Fire And Inspiration

What I hope to do here is help you to get back your "Inner Fire" (or if you still have it, I want to help you to never lose it).

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Think back to the time when your interest in playing guitar was born. Remember the time when you got your first guitar and actually started playing it. For most of us, even when we were totally beginners, clueless about how to play anything, it somehow didn't matter because we were just so excited about beginning our musical/guitar journey. I can remember the exact day I bought my first guitar (January 31, 1986). I was extremely excited about owning a guitar and banging around on it making all kinds of terrible noises at first.

That feeling most of us felt at the beginning of our guitar days is what I call Fire or Inner Fire. It is something like the first weeks and months of a new romantic relationship - very new and exciting and the desire to maintain that passion feeling is strong. But over time (weeks, months or years), that passion to play music weakens. Of course you still have at least some interest in playing and becoming a better musician, otherwise you wouldn't be reading this.

What I hope to do here is help you to get back your fire (or if you still have it, I want to help you to never lose it). The most important thing you must do is recognize what the factors were that caused you to feel less motivated and excited about playing music. Over time, some players begin to feel inadequate in their ability to reach their goals. A more common factor for some is not really having clearly defined goals or a good strategy to reach them. Its important to remember long term goals are long term. As long as you work to move forward, you are progressing. If progress is slow, understand this is normal. Of course there are things you can do to dramatically speed this process up such as practice more, practice more efficiently and work with a really good teacher that can show you how to do improve faster.) Other people become too focused on getting better and lose sight of why they started playing (to play and/or create music they love!). Keep reminding yourself of why you wanted to be a musician in the first place. Besides simply thinking about your early playing experiences, go back to your roots and listen to the same CDs (or cassettes or LPs (if you are old enough to have any of those). Listening to my earliest influences always reminds me of my early music days and I just can't help to feel that eager beginner feeling again.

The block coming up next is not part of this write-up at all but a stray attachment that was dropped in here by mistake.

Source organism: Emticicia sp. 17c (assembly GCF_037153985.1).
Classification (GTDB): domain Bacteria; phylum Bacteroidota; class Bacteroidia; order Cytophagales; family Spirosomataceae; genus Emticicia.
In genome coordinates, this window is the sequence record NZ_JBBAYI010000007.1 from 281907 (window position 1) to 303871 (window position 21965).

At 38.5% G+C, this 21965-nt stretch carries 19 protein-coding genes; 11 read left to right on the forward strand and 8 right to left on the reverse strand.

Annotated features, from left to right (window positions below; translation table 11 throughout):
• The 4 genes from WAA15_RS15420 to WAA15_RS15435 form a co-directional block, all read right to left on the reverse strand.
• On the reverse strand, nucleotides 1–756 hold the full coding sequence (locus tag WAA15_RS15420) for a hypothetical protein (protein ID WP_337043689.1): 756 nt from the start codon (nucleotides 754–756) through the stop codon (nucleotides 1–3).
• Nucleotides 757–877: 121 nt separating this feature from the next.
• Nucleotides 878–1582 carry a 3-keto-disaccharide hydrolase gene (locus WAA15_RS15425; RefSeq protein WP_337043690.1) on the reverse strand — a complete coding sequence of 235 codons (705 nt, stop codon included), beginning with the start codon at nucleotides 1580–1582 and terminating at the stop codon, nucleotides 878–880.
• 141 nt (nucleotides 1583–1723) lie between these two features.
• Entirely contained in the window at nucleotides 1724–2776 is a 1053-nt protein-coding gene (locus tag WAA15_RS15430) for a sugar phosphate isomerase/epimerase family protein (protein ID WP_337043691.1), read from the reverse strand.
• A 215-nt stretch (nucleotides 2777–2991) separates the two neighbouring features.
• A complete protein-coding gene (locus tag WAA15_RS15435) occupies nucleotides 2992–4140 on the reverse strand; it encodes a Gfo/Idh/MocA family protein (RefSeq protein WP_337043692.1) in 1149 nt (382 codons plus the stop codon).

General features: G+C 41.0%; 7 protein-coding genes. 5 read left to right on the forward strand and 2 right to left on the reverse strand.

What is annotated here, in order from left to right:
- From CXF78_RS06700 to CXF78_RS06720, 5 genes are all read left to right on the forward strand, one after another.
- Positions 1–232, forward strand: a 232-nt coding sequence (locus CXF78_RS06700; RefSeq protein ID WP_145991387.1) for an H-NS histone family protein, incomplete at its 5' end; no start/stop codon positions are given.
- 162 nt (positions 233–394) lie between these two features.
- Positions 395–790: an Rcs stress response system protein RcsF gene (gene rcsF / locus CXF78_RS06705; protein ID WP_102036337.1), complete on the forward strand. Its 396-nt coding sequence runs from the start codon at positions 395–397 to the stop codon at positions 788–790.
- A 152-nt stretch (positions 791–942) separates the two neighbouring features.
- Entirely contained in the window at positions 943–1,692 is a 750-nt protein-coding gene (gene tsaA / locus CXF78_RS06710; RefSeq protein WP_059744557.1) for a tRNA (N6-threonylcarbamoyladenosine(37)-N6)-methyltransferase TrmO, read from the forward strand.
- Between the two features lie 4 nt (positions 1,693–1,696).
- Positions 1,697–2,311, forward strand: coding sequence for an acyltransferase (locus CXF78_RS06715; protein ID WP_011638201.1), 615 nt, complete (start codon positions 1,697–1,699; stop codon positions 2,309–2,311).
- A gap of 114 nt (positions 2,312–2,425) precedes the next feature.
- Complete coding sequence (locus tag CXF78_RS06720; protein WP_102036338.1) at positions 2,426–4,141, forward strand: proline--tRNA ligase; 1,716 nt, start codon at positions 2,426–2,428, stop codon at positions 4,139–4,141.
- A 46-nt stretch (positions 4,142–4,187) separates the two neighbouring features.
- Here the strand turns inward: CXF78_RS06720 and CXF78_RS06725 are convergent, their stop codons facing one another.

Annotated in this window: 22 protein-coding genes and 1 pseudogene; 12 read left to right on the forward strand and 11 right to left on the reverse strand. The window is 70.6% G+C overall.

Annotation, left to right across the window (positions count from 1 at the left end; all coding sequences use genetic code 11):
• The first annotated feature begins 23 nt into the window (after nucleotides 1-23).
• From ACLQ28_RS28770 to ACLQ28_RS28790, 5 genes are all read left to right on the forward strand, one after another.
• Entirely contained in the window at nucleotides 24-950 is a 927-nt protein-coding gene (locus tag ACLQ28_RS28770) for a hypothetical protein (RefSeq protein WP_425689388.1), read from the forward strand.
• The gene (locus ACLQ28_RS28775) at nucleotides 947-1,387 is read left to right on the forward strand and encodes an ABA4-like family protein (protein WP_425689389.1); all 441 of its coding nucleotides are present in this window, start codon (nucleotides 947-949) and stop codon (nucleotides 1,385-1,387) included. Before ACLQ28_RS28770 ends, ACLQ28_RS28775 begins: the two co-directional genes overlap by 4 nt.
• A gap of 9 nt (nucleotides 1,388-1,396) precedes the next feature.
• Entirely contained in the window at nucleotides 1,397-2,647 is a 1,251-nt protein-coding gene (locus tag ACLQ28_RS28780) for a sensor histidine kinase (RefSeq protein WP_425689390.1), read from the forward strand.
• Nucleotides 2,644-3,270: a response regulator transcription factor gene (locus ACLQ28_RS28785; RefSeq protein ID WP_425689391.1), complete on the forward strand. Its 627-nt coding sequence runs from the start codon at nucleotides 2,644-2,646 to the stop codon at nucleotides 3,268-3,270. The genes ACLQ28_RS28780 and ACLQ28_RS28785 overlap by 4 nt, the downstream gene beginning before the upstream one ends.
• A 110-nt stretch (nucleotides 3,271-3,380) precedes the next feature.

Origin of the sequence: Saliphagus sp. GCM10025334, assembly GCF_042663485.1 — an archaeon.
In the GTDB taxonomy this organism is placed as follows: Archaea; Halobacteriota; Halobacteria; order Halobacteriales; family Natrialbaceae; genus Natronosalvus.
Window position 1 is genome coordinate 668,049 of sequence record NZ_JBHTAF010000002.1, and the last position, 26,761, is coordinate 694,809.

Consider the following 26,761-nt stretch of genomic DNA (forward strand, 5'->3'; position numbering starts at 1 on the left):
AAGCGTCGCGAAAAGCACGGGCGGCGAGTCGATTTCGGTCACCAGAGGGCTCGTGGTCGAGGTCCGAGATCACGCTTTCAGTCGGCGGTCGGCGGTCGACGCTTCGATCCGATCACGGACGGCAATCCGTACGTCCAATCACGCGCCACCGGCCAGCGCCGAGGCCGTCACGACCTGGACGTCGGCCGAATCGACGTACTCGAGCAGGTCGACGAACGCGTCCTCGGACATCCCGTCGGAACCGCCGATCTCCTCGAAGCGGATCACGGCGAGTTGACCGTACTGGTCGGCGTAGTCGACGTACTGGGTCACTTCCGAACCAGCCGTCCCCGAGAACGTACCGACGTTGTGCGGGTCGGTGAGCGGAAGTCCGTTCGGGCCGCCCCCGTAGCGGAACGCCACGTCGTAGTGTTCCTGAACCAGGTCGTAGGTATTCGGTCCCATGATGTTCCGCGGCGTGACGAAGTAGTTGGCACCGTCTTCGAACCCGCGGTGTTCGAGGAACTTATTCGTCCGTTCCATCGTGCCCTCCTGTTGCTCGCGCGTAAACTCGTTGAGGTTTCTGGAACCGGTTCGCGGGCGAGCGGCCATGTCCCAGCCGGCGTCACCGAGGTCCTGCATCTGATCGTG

I've mentioned some of these next few points before in a previous article, but it's worth mentioning again here.

Find out what truly inspires you to want to play music, write music, jam with your friends, etc. Whatever it is for you, go there and marinate in that inspiration. Get your mind in that place and focus on it. Many classical composers (and other serious artists) go to artist colonies for weeks or months at a time. For them being in a beautiful environment with serious artists of all kinds is extremely inspiring and a great place to write music, practice, reflect among other things. Personally, I like to travel to Europe in the summer and do most of my serious composing there. There is a house I stay in overlooking a valley with large trees and beautiful sunsets. It is very inspiring and I always do my best creating there. Your inspiration may be musical (listening to some great players, bands or songs. It may be going to concerts. It may be a set of things that are totally nonmusical (like a special location or being around special people, etc.). You must find whatever it is and go there, you might be surprised at how fast you feel that burning desire to really play more, write more, to be more.